Among the barriers Kessler said he saw were changing people's behavior (i.e., throwing out plastic bottles); moving away from disposal-based funding methods (when landfill tip fees pay for county solid waste budgets); developing regional end markets for several materials; and a lack of "political will" in some regions to back recycling. (More on Kessler's viewpoints can be found in the April 2010 Recycling Today article "Two Shades of Green," )

Common denominators Kessler said he saw in states or solid waste districts with high diversion rates included adequate funding for recycling, disposal bans, bottle bills or market development grants; attention to C&D recycling; a political champion willing to back recycling; and technical assistance available to companies and solid waste districts.

Kessler said solid waste management costs communities money, and recycling advocates should not be shy about noting that there are upfront costs to establishing a recycling infrastructure. Ultimately, recycling and recovery could yield better fiscal results, he added. "We need to recognize there is money to be made in recovery," Kessler commented.

Speaker Ruth Abbe of HDR Engineering, Omaha, Neb., presented everyone in attendance with an explanation of how solid waste franchising in California has figured into solid waste district planning when zero waste is a goal.

She said many communities were reconsidering local government ownership of recycling facilities and have had good recycling results when they issued separate contracts for collecting recyclables and solid waste vs. processing recyclables and disposing of materials.

Wastecon 2011 took place Aug. 23-25 at the Gaylord Opryland Resort in Nashville, Tenn. Wastecon 2012 will be held in Washington, D.C., Aug. 14. More information is available at

Mazda Introduces Technology to Recycle ELV Bumpers

Mazda Motor Corp., Hiroshima, Japan, has introduced a new technology to recycle scrapped bumpers from end-of-life vehicles (ELVs) into raw material to make new vehicle bumpers. Mazda says the new technology is initially being used to make rear bumpers for the company's Biante minivan.

Mazda says bumpers traditionally are processed into automobile shredder residue (ASR) and incinerated to recover heat energy. With the new technology, the company can recycle the ELV bumpers into material for new vehicle bumpers, improving the material recycling ratio of Mazda vehicles.

Mazda says it has already established a program to process damaged bumpers collected from in-use vehicles through the company's dealer network in Japan. The company adapted its damaged bumper recycling technology for ELV bumpers.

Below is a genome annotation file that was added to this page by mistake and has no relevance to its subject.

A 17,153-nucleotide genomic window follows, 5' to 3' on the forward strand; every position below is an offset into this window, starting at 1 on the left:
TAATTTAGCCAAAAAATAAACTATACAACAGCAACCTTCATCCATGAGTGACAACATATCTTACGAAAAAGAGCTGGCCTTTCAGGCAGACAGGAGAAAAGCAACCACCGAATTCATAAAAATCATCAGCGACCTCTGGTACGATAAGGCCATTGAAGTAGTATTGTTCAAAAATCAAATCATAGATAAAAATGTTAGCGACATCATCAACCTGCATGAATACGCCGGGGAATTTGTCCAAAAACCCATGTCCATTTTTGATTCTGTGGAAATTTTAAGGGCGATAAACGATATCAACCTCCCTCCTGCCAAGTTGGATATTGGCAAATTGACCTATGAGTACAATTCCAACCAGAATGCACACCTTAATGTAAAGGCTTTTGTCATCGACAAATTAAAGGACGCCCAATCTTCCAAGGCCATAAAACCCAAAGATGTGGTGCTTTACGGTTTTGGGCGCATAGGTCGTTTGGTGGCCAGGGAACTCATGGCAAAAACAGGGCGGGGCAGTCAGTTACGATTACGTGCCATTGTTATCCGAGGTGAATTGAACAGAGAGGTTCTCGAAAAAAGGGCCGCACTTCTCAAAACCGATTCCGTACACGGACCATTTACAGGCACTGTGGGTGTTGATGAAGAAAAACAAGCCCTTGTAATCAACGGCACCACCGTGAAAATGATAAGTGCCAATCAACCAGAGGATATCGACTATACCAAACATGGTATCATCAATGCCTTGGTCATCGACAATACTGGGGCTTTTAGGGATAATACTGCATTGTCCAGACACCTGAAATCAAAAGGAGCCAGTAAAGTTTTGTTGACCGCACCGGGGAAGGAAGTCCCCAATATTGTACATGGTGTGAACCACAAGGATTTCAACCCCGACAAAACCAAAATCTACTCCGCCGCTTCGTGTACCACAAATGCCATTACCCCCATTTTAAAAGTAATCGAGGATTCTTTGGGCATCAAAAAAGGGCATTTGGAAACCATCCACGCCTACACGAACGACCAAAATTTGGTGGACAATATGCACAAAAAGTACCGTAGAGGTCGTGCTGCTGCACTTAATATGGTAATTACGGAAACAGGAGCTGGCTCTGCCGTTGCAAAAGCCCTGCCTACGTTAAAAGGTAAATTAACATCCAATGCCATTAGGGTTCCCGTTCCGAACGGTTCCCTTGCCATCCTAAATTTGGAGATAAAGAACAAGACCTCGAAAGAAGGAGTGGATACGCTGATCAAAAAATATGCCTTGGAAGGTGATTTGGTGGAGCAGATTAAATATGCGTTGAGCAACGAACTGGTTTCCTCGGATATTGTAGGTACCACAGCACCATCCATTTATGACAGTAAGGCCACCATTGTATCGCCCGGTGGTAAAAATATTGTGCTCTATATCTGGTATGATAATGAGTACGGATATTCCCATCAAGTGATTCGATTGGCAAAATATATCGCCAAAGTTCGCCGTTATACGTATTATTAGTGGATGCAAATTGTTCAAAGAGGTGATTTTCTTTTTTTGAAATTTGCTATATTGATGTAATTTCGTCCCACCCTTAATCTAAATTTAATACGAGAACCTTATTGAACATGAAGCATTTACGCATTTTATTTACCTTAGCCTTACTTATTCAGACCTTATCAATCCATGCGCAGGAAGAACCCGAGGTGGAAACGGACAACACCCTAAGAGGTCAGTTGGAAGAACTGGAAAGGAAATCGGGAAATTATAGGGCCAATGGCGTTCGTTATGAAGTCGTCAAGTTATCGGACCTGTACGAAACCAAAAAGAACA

According to the automaker, one of the biggest challenges to bumper recycling is that many ELVs are more than 10 years old, so the composition of the bumpers' polypropylene plastic and the adhesive properties of the paint vary considerably among bumpers.

Currently, about 20 percent of ELVs by weight is incinerated as ASR. Bumpers comprise a large proportion of the plastic in automobiles, so collecting and recycling ELV bumpers is expected to make a significant contribution to reducing ASR and optimizing efficient use of resources.

ERI's Denver Plant Receives R2 Certification

Electronic Recyclers International (ERI), headquartered in Fresno, Calif., has announced its Denver electronics recycling facility has successfully achieved Responsible Recycling Practices for Electronics Recyclers (R2) certification.

R2 certification sets forth guidelines for electronics recyclers' environmental, worker health and safety and security practices that were developed by a group of stakeholders under the facilitation of the U.S. Environmental Protection Agency. The voluntary R2 practices include general principles and specific practices for recyclers disassembling or reclaiming used electronics.

John Shegerian, ERI chairman and CEO, says, "We are extremely proud to be the first electronics recycler in our industry and the world to receive both R2 and e-Stewards certification at multiple locations, including our Denver operation. Not only does it show that ERI has met the strictest standards of environmental and operational excellence, it also shows that we are dedicated to sustainable, environmentally friendly operations—in Colorado and in all of our other locations as well. We strongly support R2 certification as well as BAN's certified, third-party audited programs and encourage the other companies in our industry to follow our lead in getting certified with both."

Johnson Controls Invests $70 Million in Mexico Battery Recycling Plant
Johnson Controls Inc., headquartered in Milwaukee, has announced plans to invest more than $70 million in its automotive battery recycling center in Cienega de Flores, Nuevo Leon, Mexico. The company says the investment will fund the replacement of the facility's existing rotary furnaces with larger, more efficient rotary furnaces. The company also has invested in additional environmental control technologies at the Nuevo Leon facility.